On a Monday morning I am reminded of a phrase used daily in Egypt, and perhaps the entire Middle East. It’s the phrase “Sabr Jameel” loosely translated as “Patience is Beautiful!” At face value one can hear this and assume it is no more than an idiom or pleasant phrase. What I learned this weekend is that the concept of ‘Sabr’ permeates the Muslim world and is deeply ingrained in Islam. My brother, Dr. Daniel Brown, a pastor with a PhD in Islamic Studies and an excellent speaker/teacher was speaking at a conference and brought in this value and concept as one of the areas where there is a cultural disconnect between the world of the instantly gratified and the world of ‘Sabr’. In more simple language, it is a disconnect between values of speed, efficiency and productivity often represented by the western world, and relationships and patience viewed highly by Muslim majority countries from Iran to Indonesia.
This idea of patience is more than our idea of being patient and letting someone get in front of us in a line. Dan explained it as a persistence, a fortitude, a willingness to endure. He likened it to a fairy tale where a man wants a princess, but the father stands in the way loathe to let someone unworthy have his prized possession. But the man will risk all for the sake of his love and go to great lengths to earn the father’s grudging respect, and the princess hand in marriage.
I realize within my faith tradition that this value is also highly prized and referred to in various ways. Even a quick search within the Bible brings me to verses that speak to this character trait. There remains a question as to why my present culture has moved so far away from this as an admirable sought after trait, often considering the patient person one who is willing to be walked over and dismissed.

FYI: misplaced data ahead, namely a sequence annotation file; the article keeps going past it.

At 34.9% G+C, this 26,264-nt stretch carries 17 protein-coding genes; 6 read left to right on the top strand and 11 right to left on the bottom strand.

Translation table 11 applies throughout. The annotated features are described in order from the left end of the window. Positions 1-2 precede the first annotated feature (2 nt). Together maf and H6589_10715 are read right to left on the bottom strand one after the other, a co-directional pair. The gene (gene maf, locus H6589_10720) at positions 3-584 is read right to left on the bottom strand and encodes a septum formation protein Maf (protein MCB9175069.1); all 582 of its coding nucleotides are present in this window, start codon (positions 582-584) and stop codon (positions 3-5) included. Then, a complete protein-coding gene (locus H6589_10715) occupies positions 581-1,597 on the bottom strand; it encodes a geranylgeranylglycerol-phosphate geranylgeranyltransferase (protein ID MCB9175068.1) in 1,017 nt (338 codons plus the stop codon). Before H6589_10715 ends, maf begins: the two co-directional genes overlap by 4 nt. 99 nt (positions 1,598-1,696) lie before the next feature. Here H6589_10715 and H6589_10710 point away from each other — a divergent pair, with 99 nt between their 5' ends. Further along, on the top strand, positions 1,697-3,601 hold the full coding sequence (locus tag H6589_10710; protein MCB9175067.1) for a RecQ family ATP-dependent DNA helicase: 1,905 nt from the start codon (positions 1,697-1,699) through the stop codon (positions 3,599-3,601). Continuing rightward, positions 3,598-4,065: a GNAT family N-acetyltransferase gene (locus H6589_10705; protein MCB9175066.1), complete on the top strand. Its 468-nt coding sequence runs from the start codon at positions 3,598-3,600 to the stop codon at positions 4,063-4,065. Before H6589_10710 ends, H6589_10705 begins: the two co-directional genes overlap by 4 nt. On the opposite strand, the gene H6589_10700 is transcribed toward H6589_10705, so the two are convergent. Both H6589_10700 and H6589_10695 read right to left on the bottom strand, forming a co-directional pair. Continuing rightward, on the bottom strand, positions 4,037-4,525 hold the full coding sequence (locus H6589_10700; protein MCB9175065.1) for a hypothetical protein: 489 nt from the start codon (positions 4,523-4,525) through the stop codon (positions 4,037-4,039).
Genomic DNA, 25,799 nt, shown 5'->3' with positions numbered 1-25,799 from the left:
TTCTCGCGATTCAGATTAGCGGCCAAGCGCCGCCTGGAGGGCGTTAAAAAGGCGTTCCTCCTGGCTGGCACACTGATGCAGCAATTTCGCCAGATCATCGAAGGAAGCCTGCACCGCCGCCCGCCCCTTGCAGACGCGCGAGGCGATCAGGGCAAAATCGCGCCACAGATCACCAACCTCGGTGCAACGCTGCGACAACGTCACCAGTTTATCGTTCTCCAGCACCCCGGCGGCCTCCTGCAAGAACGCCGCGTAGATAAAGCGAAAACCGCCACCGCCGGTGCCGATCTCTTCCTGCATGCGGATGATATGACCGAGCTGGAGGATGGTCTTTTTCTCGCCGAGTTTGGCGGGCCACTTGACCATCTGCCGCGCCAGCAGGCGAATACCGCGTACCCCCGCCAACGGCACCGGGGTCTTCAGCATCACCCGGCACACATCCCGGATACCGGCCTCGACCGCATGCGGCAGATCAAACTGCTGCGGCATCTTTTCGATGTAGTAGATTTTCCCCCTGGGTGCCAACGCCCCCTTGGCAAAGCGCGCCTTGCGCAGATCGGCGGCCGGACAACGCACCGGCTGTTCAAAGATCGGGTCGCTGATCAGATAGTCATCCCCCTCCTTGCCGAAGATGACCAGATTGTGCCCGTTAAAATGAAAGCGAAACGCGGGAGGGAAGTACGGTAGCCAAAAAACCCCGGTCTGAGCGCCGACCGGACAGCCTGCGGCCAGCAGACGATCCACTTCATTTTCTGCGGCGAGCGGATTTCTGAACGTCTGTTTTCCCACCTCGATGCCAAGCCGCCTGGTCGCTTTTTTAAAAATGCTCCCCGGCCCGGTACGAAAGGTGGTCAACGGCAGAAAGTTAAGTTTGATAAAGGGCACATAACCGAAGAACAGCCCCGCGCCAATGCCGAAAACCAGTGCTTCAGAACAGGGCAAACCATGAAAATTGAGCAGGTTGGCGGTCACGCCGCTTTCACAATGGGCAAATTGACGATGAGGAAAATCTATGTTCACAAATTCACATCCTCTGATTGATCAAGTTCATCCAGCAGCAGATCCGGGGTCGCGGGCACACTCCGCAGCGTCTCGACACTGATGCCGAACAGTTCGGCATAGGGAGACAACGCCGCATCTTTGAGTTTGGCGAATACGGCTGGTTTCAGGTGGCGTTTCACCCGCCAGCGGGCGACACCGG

In my world of the deliciously instant from oatmeal to ATM’s ‘Sabr’ is a challenge. As my brother was speaking I remembered the many times the words “Sabr Jameel” were said to me as a gentle rebuke while living in Egypt. The rebuke came at times when my impatience was obvious, my western value of efficiency getting in the way of manners and relationships. It was more than one time that I rushed in to the local grocery shop and said “I need apples, oranges, bananas and strawberries” only to be smiled at by Hosni and replied with the words “Sabah al Khair ya madame! Sabr Jameel!” “Good morning Madame! Patience is Beautiful!” The gentle rebuke would stop me and I would realize I was ready to risk relationship for speed.
And that brings me to my present world and reality of a Monday morning where I’m confronted with a great need to exercise “Sabr jameel”. Exercise this beautiful patience in the face of fatigue, heavy work load, and interaction in my surroundings that reflect efficiency and impatience as opposed to fortitude and willingness to endure.
And with that I move forward on this first day of the week with a renewed value of the power and beauty of patience.